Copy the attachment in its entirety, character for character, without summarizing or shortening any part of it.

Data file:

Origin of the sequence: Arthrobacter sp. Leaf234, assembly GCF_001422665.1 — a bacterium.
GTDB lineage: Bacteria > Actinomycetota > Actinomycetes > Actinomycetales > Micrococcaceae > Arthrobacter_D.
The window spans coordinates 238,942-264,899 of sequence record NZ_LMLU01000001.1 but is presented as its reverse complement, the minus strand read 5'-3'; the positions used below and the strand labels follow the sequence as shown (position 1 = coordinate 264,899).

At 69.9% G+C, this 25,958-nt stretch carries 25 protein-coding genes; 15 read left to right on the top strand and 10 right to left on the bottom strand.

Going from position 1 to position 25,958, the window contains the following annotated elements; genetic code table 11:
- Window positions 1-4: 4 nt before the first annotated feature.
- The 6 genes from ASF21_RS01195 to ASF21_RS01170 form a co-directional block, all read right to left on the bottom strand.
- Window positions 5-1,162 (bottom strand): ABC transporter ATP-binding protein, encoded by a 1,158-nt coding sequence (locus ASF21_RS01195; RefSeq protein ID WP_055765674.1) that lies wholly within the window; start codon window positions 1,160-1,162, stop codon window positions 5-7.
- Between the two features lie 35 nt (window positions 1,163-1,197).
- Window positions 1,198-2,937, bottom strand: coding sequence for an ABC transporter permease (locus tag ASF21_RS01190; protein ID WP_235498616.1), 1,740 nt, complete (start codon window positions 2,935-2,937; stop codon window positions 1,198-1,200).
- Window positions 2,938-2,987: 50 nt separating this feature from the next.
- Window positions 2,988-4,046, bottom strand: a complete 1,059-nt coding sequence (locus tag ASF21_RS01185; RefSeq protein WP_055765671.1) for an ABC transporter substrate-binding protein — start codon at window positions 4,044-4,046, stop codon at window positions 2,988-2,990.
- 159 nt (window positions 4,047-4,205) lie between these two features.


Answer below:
Origin of the sequence: Arthrobacter sp. Leaf234, assembly GCF_001422665.1 — a bacterium.
GTDB lineage: Bacteria > Actinomycetota > Actinomycetes > Actinomycetales > Micrococcaceae > Arthrobacter_D.
The window spans coordinates 238,942-264,899 of sequence record NZ_LMLU01000001.1 but is presented as its reverse complement, the minus strand read 5'-3'; the positions used below and the strand labels follow the sequence as shown (position 1 = coordinate 264,899).

At 69.9% G+C, this 25,958-nt stretch carries 25 protein-coding genes; 15 read left to right on the top strand and 10 right to left on the bottom strand.

Going from position 1 to position 25,958, the window contains the following annotated elements; genetic code table 11:
- Window positions 1-4: 4 nt before the first annotated feature.
- The 6 genes from ASF21_RS01195 to ASF21_RS01170 form a co-directional block, all read right to left on the bottom strand.
- Window positions 5-1,162 (bottom strand): ABC transporter ATP-binding protein, encoded by a 1,158-nt coding sequence (locus ASF21_RS01195; RefSeq protein ID WP_055765674.1) that lies wholly within the window; start codon window positions 1,160-1,162, stop codon window positions 5-7.
- Between the two features lie 35 nt (window positions 1,163-1,197).
- Window positions 1,198-2,937, bottom strand: coding sequence for an ABC transporter permease (locus tag ASF21_RS01190; protein ID WP_235498616.1), 1,740 nt, complete (start codon window positions 2,935-2,937; stop codon window positions 1,198-1,200).
- Window positions 2,938-2,987: 50 nt separating this feature from the next.
- Window positions 2,988-4,046, bottom strand: a complete 1,059-nt coding sequence (locus tag ASF21_RS01185; RefSeq protein WP_055765671.1) for an ABC transporter substrate-binding protein — start codon at window positions 4,044-4,046, stop codon at window positions 2,988-2,990.
- 159 nt (window positions 4,047-4,205) lie between these two features.